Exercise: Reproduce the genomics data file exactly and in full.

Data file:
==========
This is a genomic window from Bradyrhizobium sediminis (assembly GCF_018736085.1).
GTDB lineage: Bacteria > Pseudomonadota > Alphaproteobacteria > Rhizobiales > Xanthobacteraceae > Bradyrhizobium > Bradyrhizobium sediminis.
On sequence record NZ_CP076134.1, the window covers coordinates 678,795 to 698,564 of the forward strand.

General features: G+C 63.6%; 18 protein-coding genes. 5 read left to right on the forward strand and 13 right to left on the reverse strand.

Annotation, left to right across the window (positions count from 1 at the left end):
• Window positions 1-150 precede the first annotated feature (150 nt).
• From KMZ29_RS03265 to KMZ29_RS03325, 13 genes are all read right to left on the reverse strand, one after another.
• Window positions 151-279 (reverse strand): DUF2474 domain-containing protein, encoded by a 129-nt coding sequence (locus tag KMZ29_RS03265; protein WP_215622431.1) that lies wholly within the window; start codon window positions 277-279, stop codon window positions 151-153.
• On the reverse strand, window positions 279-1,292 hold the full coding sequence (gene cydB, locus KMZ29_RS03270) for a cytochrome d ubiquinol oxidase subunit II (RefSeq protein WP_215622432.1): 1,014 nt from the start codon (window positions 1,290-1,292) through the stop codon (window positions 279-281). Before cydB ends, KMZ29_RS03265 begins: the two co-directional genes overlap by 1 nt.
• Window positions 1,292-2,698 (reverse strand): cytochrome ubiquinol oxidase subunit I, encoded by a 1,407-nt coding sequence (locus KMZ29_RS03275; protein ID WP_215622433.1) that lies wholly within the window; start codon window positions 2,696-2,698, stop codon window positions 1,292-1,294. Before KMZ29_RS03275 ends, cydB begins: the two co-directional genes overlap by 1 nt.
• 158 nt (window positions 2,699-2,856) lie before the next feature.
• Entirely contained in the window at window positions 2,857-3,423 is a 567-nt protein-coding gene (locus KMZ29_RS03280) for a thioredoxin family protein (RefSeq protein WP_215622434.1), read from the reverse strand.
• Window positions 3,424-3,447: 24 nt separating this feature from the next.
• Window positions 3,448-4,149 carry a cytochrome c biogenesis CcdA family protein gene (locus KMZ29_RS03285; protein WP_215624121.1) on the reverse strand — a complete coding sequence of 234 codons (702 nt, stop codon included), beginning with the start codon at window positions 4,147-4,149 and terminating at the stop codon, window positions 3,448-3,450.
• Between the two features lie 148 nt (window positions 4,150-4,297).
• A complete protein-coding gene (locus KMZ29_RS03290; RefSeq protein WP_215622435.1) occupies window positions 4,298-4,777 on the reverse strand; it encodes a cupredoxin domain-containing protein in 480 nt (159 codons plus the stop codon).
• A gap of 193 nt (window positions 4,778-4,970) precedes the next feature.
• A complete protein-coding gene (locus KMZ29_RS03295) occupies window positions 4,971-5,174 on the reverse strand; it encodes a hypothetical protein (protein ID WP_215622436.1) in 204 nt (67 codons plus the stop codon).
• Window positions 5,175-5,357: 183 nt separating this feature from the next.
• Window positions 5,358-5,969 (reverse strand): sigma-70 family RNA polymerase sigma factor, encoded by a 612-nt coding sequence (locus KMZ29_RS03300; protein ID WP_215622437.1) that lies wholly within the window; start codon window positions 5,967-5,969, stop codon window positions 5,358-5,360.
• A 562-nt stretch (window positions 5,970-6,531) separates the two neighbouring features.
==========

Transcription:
This is a genomic window from Bradyrhizobium sediminis (assembly GCF_018736085.1).
GTDB lineage: Bacteria > Pseudomonadota > Alphaproteobacteria > Rhizobiales > Xanthobacteraceae > Bradyrhizobium > Bradyrhizobium sediminis.
On sequence record NZ_CP076134.1, the window covers coordinates 678,795 to 698,564 of the forward strand.

General features: G+C 63.6%; 18 protein-coding genes. 5 read left to right on the forward strand and 13 right to left on the reverse strand.

Annotation, left to right across the window (positions count from 1 at the left end):
• Window positions 1-150 precede the first annotated feature (150 nt).
• From KMZ29_RS03265 to KMZ29_RS03325, 13 genes are all read right to left on the reverse strand, one after another.
• Window positions 151-279 (reverse strand): DUF2474 domain-containing protein, encoded by a 129-nt coding sequence (locus tag KMZ29_RS03265; protein WP_215622431.1) that lies wholly within the window; start codon window positions 277-279, stop codon window positions 151-153.
• On the reverse strand, window positions 279-1,292 hold the full coding sequence (gene cydB, locus KMZ29_RS03270) for a cytochrome d ubiquinol oxidase subunit II (RefSeq protein WP_215622432.1): 1,014 nt from the start codon (window positions 1,290-1,292) through the stop codon (window positions 279-281). Before cydB ends, KMZ29_RS03265 begins: the two co-directional genes overlap by 1 nt.
• Window positions 1,292-2,698 (reverse strand): cytochrome ubiquinol oxidase subunit I, encoded by a 1,407-nt coding sequence (locus KMZ29_RS03275; protein ID WP_215622433.1) that lies wholly within the window; start codon window positions 2,696-2,698, stop codon window positions 1,292-1,294. Before KMZ29_RS03275 ends, cydB begins: the two co-directional genes overlap by 1 nt.
• 158 nt (window positions 2,699-2,856) lie before the next feature.
• Entirely contained in the window at window positions 2,857-3,423 is a 567-nt protein-coding gene (locus KMZ29_RS03280) for a thioredoxin family protein (RefSeq protein WP_215622434.1), read from the reverse strand.
• Window positions 3,424-3,447: 24 nt separating this feature from the next.
• Window positions 3,448-4,149 carry a cytochrome c biogenesis CcdA family protein gene (locus KMZ29_RS03285; protein WP_215624121.1) on the reverse strand — a complete coding sequence of 234 codons (702 nt, stop codon included), beginning with the start codon at window positions 4,147-4,149 and terminating at the stop codon, window positions 3,448-3,450.
• Between the two features lie 148 nt (window positions 4,150-4,297).
• A complete protein-coding gene (locus KMZ29_RS03290; RefSeq protein WP_215622435.1) occupies window positions 4,298-4,777 on the reverse strand; it encodes a cupredoxin domain-containing protein in 480 nt (159 codons plus the stop codon).
• A gap of 193 nt (window positions 4,778-4,970) precedes the next feature.
• A complete protein-coding gene (locus KMZ29_RS03295) occupies window positions 4,971-5,174 on the reverse strand; it encodes a hypothetical protein (protein ID WP_215622436.1) in 204 nt (67 codons plus the stop codon).
• Window positions 5,175-5,357: 183 nt separating this feature from the next.
• Window positions 5,358-5,969 (reverse strand): sigma-70 family RNA polymerase sigma factor, encoded by a 612-nt coding sequence (locus KMZ29_RS03300; protein ID WP_215622437.1) that lies wholly within the window; start codon window positions 5,967-5,969, stop codon window positions 5,358-5,360.
• A 562-nt stretch (window positions 5,970-6,531) separates the two neighbouring features.